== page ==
Exclusive Interview: "You’ve got to be prepared to deal with anything and learn as you go."
Name: Sally Beare
Location: Tunbridge Wells
Franchise: Riverford Home Delivery
Tell us a bit about yourself and what you were doing prior to buying a franchise business?
I had been at home raising three children for many years. Before I became a Mum I was a charity fundraiser and worked part-time and as a volunteer in the charity sector. When my youngest reached the age of ten, I’d got to the stage where I knew I needed to find some interesting and challenging work outside the home.
What attracted you to franchising versus starting up on your own or finding employment?
It kind of happened by accident. I wasn’t even looking for a business or franchise opportunity, but I found out from Riverford communications that my local Riverford franchise was available and it just felt right for me at the time to apply.
Why did you choose your particular franchise business (Riverford)? What research did you undertake?
I had been a Riverford customer for a good while and so I already knew about the business and the ethos behind it. When Riverford sent an email to customers in my area advising that the local franchise was for sale, I got in touch to find out more. The more I learnt about the business model, produce and ethical values of the business, the more I knew I wanted to be involved.
Riverford have quite an in-depth application process and ask all applicants to put together a thorough business and marketing plan. I had to research all the nuts and bolts of the business and do two presentations, the first to the Franchise Services Manager and General Farm Manager, and then finally to the Board of Directors at their head office farm in Devon. As the franchise Services Manager said to me during the process, “No one ever sleepwalks into a Riverford franchise.”
"By the time you’ve done all the work and preparation, you pretty well know what is involved in being a Riverford franchisee."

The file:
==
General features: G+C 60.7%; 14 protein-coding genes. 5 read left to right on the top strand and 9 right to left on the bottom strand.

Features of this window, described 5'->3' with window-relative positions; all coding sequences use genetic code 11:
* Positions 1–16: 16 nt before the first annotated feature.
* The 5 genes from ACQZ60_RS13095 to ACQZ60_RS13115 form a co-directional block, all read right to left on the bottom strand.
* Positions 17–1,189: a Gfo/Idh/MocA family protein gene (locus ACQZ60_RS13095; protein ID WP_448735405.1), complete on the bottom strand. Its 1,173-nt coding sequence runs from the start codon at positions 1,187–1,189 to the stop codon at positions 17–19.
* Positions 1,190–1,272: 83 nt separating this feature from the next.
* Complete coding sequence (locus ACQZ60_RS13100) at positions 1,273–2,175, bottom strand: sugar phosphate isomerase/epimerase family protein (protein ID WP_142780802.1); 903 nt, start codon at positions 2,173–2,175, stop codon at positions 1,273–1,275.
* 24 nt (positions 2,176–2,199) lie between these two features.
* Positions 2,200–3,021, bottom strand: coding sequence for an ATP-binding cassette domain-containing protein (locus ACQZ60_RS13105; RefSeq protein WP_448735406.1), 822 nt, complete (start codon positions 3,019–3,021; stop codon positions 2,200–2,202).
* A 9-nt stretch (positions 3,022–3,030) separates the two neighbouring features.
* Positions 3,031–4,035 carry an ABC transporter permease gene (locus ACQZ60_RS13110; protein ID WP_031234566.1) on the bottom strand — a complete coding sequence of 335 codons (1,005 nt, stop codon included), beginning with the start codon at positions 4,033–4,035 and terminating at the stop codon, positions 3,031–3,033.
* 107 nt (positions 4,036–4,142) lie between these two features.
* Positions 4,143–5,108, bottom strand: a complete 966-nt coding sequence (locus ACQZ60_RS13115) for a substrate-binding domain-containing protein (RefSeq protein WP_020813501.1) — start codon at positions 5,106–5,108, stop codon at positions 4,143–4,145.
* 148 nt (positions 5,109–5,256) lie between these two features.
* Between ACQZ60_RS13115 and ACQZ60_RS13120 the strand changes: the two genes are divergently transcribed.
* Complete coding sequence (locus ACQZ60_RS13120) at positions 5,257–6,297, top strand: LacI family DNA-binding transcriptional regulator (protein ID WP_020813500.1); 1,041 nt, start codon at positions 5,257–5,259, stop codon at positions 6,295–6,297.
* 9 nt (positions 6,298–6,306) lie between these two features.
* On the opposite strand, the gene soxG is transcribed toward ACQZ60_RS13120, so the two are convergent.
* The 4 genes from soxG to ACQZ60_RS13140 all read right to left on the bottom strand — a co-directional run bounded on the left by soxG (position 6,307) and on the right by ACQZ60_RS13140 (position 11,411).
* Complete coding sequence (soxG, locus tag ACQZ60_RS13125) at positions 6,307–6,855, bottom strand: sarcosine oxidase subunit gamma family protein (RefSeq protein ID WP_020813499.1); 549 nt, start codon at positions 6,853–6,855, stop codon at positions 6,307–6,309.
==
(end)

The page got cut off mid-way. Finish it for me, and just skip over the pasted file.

How did you raise the finance for funding your franchise? Did you use any financial support (grants etc) specific to business start-up?
I used savings to buy the franchise and provide some working capital to start me off. I was buying the business as a going concern, so the money was coming in from day one.
Did you take advantage of any support available to women looking to get into business? E.g. member of a women in business network, attend any specific women business events?
I didn’t seek out any formal networks, but I’ve really benefitted from talking to another female Riverford franchisee, who is also running a franchise on her own. She has owned her business for a year or so longer than I, and it’s really comforting to speak to her and realise that I’m not the only one who finds it hard from time to time.
What training and support did you receive initially and ongoing from your franchisor?
I had plenty of support during the application process. I’d never done anything like it before, and the Riverford staff were generous with their time and guidance. I also had a week’s training at the main Riverford farm just before I took over the franchise. I had help in the early weeks from my Business Development Manager, Ben. Since then, I’ve been operating more or less on my own, but I do contact various staff members at Riverford for support with specific queries when I need to.
I share a collection hub with two other franchisees and so I know I can always ask them for advice (and I do.) I also occasionally contact other Riverford franchisees for advice on particular issues; they are also always generous with their time and help. There is also on online forum for Riverford franchisees, which I look at when I can and always learn something useful.
What is a typical day for you as a franchisee?